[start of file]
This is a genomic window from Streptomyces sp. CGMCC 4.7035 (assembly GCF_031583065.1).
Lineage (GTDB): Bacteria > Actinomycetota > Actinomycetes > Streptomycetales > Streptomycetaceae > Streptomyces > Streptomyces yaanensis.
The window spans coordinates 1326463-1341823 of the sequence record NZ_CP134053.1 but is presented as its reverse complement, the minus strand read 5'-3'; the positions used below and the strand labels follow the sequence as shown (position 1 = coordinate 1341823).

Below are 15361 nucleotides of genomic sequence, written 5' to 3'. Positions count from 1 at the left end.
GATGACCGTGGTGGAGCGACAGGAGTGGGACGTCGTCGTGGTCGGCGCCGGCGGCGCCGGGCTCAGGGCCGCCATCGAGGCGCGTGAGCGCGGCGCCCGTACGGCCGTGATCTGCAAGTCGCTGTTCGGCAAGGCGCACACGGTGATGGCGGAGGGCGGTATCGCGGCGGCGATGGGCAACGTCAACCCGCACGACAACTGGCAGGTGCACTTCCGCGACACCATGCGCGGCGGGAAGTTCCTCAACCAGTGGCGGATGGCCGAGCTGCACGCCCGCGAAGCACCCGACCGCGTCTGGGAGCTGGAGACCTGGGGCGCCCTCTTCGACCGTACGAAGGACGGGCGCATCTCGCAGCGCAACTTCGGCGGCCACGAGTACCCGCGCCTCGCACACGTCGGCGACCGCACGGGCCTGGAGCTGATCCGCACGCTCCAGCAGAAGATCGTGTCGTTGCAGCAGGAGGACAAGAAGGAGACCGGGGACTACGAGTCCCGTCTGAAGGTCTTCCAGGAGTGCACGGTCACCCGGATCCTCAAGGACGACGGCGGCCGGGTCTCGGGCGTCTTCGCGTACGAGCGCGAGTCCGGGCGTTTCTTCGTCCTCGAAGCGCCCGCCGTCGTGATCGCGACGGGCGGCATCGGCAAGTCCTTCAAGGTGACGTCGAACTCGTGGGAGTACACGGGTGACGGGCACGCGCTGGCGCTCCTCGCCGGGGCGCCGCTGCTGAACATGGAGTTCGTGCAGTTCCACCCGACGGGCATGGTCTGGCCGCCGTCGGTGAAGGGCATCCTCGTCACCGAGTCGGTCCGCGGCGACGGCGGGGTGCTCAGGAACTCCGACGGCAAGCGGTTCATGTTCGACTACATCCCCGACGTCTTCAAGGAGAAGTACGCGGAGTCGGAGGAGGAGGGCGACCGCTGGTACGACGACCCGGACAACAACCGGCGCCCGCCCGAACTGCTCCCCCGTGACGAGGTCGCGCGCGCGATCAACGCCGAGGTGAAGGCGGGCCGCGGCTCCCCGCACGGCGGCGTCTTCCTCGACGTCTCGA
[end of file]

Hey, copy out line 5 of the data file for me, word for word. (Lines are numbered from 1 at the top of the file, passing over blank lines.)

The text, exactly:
GATGACCGTGGTGGAGCGACAGGAGTGGGACGTCGTCGTGGTCGGCGCCGGCGGCGCCGGGCTCAGGGCCGCCATCGAGGCGCGTGAGCGCGGCGCCCGTACGGCCGTGATCTGCAAGTCGCTGTTCGGCAAGGCGCACACGGTGATGGCGGAGGGCGGTATCGCGGCGGCGATGGGCAACGTCAACCCGCACGACAACTGGCAGGTGCACTTCCGCGACACCATGCGCGGCGGGAAGTTCCTCAACCAGTGGCGGATGGCCGAGCTGCACGCCCGCGAAGCACCCGACCGCGTCTGGGAGCTGGAGACCTGGGGCGCCCTCTTCGACCGTACGAAGGACGGGCGCATCTCGCAGCGCAACTTCGGCGGCCACGAGTACCCGCGCCTCGCACACGTCGGCGACCGCACGGGCCTGGAGCTGATCCGCACGCTCCAGCAGAAGATCGTGTCGTTGCAGCAGGAGGACAAGAAGGAGACCGGGGACTACGAGTCCCGTCTGAAGGTCTTCCAGGAGTGCACGGTCACCCGGATCCTCAAGGACGACGGCGGCCGGGTCTCGGGCGTCTTCGCGTACGAGCGCGAGTCCGGGCGTTTCTTCGTCCTCGAAGCGCCCGCCGTCGTGATCGCGACGGGCGGCATCGGCAAGTCCTTCAAGGTGACGTCGAACTCGTGGGAGTACACGGGTGACGGGCACGCGCTGGCGCTCCTCGCCGGGGCGCCGCTGCTGAACATGGAGTTCGTGCAGTTCCACCCGACGGGCATGGTCTGGCCGCCGTCGGTGAAGGGCATCCTCGTCACCGAGTCGGTCCGCGGCGACGGCGGGGTGCTCAGGAACTCCGACGGCAAGCGGTTCATGTTCGACTACATCCCCGACGTCTTCAAGGAGAAGTACGCGGAGTCGGAGGAGGAGGGCGACCGCTGGTACGACGACCCGGACAACAACCGGCGCCCGCCCGAACTGCTCCCCCGTGACGAGGTCGCGCGCGCGATCAACGCCGAGGTGAAGGCGGGCCGCGGCTCCCCGCACGGCGGCGTCTTCCTCGACGTCTCGA